It has been a while since my last post due to personal reasons. Since building the Hyperion II rocket would take me a considerable amount of time, I decided to buy a two-stage water rocket from Antigravity Research Corporation.

    I tested the rocket during Christmas with disappointing results. I do not know what I was doing wrong, but I could not get pressure to build up inside the rocket. The rocket always leaked thus losing all the water and air located inside the pressure chamber (see video below).

    Even if I would manage successful liftoff the thrust of the second stage would not be enough to lift the Raspberry Pi camera. Therefore, I will scratch this idea and go back to building Hyperion II.

  • Entry #4: Upgraded hardware

    Daniel10/24/2023 at 07:55 0 comments

    Because the Raspberry Pi zero is unavailable I have decided to upgrade to a Raspberry Pi Zero 2 W. The added processing power will mean faster transfer of videos from the Pi to my PC. From The Pi Hut I have also got a protective case for the Pi, as well as a Zero Cam to have as a replacement for my current camera.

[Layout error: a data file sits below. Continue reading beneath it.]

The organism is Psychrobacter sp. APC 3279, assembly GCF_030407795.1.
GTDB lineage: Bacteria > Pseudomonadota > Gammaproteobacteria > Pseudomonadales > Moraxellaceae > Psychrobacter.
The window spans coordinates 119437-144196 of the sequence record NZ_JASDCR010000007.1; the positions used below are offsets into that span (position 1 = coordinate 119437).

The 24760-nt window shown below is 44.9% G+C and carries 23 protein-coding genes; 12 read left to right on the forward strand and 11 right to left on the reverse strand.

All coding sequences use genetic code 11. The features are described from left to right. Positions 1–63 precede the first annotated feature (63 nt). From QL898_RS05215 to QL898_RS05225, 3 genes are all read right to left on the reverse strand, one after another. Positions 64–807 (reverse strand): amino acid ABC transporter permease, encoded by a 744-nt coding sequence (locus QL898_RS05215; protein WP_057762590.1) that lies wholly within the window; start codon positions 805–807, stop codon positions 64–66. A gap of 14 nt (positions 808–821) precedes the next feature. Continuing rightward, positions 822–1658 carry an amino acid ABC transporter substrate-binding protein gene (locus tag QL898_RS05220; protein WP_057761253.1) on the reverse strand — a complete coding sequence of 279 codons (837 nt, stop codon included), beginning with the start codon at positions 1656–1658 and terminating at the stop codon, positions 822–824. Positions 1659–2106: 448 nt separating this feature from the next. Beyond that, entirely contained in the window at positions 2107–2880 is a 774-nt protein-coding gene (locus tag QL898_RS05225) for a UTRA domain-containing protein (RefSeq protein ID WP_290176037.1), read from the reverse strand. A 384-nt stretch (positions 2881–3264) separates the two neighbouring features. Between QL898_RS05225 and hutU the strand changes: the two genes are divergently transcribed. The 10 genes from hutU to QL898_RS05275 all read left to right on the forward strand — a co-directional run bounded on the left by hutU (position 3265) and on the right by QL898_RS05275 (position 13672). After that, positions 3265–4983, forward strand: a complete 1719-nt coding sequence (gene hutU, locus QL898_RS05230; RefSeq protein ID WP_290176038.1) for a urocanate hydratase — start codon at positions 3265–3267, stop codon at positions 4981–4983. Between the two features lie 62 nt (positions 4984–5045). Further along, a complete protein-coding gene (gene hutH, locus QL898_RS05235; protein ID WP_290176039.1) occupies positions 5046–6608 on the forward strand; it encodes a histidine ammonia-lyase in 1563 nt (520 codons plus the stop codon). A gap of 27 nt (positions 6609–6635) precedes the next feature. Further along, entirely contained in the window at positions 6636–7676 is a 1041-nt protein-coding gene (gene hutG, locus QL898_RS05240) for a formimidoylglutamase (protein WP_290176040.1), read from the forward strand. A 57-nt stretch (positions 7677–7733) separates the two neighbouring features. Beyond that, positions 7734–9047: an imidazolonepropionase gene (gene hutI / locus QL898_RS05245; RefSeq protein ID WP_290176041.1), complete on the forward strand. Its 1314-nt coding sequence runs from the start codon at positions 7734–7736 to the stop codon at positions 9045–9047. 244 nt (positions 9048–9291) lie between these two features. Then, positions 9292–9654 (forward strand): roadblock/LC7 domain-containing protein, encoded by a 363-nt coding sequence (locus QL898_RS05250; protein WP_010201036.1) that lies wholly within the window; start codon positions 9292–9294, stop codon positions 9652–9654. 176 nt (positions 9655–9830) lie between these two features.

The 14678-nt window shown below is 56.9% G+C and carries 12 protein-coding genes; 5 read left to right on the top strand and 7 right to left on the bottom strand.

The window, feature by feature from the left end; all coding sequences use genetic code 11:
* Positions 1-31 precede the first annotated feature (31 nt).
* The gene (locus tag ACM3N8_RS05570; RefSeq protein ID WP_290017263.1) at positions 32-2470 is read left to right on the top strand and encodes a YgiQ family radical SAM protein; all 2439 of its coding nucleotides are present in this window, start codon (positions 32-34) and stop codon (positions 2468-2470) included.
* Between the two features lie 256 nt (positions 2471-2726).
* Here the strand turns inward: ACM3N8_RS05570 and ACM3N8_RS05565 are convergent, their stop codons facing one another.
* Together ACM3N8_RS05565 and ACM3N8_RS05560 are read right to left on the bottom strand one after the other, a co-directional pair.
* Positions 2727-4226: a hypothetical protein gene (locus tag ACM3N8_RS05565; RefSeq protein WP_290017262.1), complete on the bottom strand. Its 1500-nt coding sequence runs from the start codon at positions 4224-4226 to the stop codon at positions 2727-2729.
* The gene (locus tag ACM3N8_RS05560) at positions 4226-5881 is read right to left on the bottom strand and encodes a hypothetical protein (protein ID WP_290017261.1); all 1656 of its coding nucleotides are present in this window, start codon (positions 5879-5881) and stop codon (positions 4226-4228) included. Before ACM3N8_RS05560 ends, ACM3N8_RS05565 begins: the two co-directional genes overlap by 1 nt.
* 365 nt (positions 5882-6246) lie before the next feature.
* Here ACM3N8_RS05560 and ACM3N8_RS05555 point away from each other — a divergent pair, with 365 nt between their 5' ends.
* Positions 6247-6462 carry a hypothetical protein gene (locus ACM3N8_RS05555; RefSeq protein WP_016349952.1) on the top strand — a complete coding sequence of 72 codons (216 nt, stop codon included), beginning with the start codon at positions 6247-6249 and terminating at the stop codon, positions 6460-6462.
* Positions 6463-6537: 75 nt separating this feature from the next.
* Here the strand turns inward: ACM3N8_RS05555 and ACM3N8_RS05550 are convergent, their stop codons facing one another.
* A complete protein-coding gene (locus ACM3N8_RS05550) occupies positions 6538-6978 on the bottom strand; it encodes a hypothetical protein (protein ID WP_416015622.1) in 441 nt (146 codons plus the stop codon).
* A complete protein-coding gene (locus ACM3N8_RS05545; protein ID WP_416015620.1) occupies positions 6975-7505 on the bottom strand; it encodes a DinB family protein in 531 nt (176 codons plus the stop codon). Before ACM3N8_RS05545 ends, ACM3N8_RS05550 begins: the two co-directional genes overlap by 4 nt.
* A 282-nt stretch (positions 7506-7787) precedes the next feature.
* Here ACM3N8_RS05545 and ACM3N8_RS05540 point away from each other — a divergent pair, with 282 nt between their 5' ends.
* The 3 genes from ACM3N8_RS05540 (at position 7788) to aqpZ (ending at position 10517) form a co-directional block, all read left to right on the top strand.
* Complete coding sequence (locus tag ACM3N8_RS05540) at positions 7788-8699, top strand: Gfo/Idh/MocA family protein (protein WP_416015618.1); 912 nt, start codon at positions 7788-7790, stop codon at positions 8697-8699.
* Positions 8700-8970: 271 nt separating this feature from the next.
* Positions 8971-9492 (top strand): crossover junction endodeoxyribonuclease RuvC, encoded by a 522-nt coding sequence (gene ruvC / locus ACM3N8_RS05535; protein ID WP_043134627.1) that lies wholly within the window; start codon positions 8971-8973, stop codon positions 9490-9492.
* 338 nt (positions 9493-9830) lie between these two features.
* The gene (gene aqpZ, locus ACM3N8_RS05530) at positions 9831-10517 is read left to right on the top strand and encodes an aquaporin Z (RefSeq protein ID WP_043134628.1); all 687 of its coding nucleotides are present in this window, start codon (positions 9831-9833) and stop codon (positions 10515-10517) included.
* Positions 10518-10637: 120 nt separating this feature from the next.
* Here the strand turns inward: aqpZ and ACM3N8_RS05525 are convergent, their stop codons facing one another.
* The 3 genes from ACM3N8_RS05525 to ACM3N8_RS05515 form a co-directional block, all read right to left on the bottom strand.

The order was shipped on October 2, arrived in Finland on October 9 and I got it yesterday October 23! Note to self: it is a good idea to pay a little bit more for shipping instead of relying on the Finnish postal service.

  • Entry #3: Fixing the tower launcher

    Daniel09/25/2023 at 09:20 0 comments

    Last Friday (September 22) I participated in a science workshop with high school students. The students build their own water rockets and this was a perfect opportunity to test the tower launcher.

    Back on June 15 the Hyperion I rocket got stuck multiple times in the tower launcher because the guiding rods narrowed at the end of the launcher. I have solved that with a triangle made of aluminium profiles and 3D-printed corners (see image). To see the launcher in action, check the video from Friday's launches here.